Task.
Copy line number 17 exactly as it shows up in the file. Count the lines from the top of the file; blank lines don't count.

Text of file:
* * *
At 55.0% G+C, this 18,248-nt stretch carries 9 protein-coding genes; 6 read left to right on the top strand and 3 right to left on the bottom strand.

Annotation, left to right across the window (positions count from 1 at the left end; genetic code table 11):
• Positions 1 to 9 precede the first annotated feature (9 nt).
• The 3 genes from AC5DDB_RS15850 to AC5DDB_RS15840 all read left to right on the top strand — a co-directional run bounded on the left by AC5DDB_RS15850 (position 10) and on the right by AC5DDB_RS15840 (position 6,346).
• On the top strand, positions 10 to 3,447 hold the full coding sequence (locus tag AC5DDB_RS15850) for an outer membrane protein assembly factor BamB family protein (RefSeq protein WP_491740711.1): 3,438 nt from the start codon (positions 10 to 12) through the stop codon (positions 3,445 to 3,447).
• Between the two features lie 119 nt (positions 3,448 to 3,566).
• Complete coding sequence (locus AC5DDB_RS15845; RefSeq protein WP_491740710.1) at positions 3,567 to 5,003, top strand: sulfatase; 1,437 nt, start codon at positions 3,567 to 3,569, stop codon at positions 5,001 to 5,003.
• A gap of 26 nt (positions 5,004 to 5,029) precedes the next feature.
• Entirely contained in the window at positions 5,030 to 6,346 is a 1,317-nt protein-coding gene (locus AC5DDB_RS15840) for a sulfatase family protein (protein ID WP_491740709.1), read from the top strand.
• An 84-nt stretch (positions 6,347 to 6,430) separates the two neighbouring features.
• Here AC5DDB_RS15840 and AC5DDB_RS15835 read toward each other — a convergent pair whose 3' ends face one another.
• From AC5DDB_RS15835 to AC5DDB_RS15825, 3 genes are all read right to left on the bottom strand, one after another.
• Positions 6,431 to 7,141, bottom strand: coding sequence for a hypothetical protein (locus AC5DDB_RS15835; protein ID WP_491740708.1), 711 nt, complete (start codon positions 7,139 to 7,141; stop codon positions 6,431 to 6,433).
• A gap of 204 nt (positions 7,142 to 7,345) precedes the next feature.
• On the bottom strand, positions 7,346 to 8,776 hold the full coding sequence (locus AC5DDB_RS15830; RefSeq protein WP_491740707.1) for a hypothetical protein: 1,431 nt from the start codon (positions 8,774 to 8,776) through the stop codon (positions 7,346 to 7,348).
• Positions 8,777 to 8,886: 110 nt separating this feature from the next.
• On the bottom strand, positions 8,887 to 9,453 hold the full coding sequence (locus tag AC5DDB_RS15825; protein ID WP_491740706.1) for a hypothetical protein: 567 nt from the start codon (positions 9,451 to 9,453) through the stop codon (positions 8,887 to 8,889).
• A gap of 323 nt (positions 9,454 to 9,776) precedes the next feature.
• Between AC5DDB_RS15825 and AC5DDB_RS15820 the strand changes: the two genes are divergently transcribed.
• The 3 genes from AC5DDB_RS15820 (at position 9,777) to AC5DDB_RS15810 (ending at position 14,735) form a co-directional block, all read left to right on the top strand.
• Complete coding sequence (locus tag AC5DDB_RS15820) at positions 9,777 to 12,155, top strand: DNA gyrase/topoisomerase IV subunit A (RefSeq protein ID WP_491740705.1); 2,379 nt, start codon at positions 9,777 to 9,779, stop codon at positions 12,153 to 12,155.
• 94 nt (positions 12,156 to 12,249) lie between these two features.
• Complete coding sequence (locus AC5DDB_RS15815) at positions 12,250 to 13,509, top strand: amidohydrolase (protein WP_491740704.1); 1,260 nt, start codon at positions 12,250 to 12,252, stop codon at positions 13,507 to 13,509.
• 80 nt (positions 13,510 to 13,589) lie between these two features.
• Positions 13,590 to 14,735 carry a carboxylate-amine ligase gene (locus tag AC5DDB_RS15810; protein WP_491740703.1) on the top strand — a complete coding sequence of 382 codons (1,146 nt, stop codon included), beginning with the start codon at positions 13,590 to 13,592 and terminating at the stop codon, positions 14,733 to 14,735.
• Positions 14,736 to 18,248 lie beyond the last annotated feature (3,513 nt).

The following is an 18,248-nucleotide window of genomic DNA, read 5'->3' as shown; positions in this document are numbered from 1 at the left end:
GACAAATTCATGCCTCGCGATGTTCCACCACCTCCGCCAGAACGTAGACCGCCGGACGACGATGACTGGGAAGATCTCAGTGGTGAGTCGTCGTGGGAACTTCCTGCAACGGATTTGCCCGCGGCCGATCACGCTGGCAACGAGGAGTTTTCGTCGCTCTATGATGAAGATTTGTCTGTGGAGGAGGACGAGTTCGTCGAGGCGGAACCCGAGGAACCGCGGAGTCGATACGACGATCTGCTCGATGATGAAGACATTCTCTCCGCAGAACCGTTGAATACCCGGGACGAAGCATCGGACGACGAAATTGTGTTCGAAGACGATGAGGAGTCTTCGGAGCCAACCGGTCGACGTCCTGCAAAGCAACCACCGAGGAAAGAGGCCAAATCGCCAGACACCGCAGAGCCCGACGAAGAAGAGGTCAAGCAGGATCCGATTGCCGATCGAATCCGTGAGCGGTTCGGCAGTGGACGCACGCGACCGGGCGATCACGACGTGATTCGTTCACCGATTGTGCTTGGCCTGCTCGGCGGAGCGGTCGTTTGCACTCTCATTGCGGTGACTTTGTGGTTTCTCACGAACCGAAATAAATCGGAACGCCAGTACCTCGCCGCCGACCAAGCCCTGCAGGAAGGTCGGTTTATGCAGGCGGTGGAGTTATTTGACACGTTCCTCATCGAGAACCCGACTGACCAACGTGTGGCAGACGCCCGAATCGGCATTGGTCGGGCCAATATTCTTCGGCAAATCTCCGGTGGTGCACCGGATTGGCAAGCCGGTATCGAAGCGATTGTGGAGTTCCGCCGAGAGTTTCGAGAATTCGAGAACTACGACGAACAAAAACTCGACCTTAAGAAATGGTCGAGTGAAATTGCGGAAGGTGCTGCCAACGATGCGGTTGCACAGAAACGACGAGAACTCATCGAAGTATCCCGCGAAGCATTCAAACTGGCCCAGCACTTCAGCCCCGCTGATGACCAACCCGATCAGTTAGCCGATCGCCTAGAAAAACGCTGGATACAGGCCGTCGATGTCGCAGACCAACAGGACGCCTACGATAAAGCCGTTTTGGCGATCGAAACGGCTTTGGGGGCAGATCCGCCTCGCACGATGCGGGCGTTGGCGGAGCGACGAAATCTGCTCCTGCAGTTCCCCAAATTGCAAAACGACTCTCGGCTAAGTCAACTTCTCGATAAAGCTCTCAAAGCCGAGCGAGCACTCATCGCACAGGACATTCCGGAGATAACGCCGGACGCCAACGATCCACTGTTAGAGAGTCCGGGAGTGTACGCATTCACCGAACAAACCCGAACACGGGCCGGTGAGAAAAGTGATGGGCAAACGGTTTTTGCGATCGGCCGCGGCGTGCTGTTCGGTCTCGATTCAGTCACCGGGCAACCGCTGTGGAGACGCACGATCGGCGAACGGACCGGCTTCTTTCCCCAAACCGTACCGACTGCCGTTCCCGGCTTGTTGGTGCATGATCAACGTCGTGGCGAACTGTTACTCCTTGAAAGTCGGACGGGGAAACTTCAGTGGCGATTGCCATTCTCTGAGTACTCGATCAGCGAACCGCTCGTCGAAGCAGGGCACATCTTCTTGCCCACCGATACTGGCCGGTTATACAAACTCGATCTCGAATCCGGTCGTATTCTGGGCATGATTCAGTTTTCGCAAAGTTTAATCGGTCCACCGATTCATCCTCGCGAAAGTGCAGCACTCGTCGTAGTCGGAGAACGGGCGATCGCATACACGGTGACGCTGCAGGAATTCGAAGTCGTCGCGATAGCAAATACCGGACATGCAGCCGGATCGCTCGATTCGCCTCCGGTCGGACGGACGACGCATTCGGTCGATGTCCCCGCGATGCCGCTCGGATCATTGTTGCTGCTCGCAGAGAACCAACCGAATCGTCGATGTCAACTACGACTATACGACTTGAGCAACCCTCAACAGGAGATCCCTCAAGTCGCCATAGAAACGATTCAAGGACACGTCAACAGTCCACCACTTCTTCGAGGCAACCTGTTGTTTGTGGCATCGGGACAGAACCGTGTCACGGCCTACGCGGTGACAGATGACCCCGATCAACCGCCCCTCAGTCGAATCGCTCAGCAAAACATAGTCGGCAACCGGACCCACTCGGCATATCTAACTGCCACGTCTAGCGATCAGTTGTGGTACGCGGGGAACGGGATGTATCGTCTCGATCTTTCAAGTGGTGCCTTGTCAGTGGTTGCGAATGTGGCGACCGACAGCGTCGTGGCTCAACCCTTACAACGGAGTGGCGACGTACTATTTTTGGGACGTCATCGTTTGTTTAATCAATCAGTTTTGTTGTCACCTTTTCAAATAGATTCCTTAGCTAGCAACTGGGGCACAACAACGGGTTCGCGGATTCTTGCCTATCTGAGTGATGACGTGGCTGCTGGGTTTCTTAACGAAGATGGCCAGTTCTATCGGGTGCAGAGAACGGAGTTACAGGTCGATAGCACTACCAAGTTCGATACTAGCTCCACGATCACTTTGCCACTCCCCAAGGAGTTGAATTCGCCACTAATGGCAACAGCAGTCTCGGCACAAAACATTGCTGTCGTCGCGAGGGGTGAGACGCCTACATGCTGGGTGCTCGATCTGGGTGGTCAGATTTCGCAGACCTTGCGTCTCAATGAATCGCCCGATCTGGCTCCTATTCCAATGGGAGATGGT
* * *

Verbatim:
• On the bottom strand, positions 8,887 to 9,453 hold the full coding sequence (locus tag AC5DDB_RS15825; protein ID WP_491740706.1) for a hypothetical protein: 567 nt from the start codon (positions 9,451 to 9,453) through the stop codon (positions 8,887 to 8,889).